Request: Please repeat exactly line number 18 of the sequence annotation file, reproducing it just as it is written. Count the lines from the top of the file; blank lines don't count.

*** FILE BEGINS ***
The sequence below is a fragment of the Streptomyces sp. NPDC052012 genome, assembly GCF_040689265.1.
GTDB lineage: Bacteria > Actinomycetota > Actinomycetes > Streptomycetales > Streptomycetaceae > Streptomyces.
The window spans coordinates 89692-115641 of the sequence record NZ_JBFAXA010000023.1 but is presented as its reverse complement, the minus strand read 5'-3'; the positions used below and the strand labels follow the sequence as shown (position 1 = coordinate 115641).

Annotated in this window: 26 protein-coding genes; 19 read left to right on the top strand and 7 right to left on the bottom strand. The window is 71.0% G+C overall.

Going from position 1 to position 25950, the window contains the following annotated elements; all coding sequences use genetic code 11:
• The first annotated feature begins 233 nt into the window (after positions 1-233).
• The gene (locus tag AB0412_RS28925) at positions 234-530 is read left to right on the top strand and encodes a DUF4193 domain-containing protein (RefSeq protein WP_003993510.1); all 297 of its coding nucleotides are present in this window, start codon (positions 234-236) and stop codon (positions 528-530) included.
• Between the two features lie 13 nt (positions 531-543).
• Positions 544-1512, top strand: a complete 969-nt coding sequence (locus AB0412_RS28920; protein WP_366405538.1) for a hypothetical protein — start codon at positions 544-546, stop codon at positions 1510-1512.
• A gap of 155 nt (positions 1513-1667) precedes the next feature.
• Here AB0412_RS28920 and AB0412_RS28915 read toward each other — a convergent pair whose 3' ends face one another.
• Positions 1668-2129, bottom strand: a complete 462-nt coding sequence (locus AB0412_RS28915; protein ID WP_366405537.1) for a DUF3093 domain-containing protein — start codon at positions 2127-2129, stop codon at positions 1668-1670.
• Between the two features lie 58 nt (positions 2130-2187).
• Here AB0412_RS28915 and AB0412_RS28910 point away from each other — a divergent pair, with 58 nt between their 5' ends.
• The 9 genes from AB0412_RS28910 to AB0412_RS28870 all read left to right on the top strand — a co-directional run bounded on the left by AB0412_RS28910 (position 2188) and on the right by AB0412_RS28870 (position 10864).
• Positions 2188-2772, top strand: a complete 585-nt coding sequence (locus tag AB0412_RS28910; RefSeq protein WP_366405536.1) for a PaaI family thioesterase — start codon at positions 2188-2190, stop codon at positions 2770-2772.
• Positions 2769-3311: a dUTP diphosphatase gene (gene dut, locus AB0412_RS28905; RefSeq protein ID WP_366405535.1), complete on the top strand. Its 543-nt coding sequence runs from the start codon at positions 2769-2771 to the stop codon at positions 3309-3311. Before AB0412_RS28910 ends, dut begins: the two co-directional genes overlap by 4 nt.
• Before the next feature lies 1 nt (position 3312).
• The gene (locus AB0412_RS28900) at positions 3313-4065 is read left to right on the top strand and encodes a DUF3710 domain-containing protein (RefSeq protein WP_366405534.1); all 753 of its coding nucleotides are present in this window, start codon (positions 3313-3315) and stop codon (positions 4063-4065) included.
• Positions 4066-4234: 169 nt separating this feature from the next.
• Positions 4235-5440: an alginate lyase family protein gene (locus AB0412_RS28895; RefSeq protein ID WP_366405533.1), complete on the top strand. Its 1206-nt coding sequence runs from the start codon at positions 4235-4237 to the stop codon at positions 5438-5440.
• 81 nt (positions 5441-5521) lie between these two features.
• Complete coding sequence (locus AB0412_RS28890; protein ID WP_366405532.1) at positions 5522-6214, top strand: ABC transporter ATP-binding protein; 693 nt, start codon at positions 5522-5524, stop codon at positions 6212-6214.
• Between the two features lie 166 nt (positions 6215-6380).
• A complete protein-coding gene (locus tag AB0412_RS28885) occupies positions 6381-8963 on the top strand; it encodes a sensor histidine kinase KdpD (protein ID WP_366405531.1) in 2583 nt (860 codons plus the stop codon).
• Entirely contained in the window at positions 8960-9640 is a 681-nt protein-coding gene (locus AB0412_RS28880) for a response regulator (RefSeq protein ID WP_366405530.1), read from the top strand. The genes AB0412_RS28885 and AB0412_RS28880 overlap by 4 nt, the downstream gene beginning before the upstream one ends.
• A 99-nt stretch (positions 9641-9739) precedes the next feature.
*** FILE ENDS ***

• Before the next feature lies 1 nt (position 3312).